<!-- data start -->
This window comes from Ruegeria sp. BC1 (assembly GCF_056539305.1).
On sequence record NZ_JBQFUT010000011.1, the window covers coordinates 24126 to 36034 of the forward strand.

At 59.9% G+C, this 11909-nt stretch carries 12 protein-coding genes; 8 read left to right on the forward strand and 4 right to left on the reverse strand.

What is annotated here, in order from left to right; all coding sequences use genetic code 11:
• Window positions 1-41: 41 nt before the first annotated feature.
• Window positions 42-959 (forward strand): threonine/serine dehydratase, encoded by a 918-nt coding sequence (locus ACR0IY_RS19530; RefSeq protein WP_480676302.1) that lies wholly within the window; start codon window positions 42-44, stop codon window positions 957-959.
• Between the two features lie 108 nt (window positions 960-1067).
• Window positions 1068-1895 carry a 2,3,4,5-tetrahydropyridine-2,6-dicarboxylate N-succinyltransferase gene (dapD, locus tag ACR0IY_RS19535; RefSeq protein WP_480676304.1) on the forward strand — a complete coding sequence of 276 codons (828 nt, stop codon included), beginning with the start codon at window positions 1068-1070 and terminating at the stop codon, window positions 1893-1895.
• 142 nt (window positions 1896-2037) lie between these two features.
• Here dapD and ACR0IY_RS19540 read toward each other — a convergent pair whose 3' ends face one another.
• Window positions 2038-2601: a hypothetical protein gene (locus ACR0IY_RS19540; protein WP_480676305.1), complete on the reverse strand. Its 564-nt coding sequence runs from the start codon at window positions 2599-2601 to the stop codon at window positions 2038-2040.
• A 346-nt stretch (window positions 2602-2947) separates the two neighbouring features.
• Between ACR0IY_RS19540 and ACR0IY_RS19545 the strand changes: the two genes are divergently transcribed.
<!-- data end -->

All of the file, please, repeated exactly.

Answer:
This window comes from Ruegeria sp. BC1 (assembly GCF_056539305.1).
On sequence record NZ_JBQFUT010000011.1, the window covers coordinates 24126 to 36034 of the forward strand.

At 59.9% G+C, this 11909-nt stretch carries 12 protein-coding genes; 8 read left to right on the forward strand and 4 right to left on the reverse strand.

What is annotated here, in order from left to right; all coding sequences use genetic code 11:
• Window positions 1-41: 41 nt before the first annotated feature.
• Window positions 42-959 (forward strand): threonine/serine dehydratase, encoded by a 918-nt coding sequence (locus ACR0IY_RS19530; RefSeq protein WP_480676302.1) that lies wholly within the window; start codon window positions 42-44, stop codon window positions 957-959.
• Between the two features lie 108 nt (window positions 960-1067).
• Window positions 1068-1895 carry a 2,3,4,5-tetrahydropyridine-2,6-dicarboxylate N-succinyltransferase gene (dapD, locus tag ACR0IY_RS19535; RefSeq protein WP_480676304.1) on the forward strand — a complete coding sequence of 276 codons (828 nt, stop codon included), beginning with the start codon at window positions 1068-1070 and terminating at the stop codon, window positions 1893-1895.
• 142 nt (window positions 1896-2037) lie between these two features.
• Here dapD and ACR0IY_RS19540 read toward each other — a convergent pair whose 3' ends face one another.
• Window positions 2038-2601: a hypothetical protein gene (locus ACR0IY_RS19540; protein WP_480676305.1), complete on the reverse strand. Its 564-nt coding sequence runs from the start codon at window positions 2599-2601 to the stop codon at window positions 2038-2040.
• A 346-nt stretch (window positions 2602-2947) separates the two neighbouring features.
• Between ACR0IY_RS19540 and ACR0IY_RS19545 the strand changes: the two genes are divergently transcribed.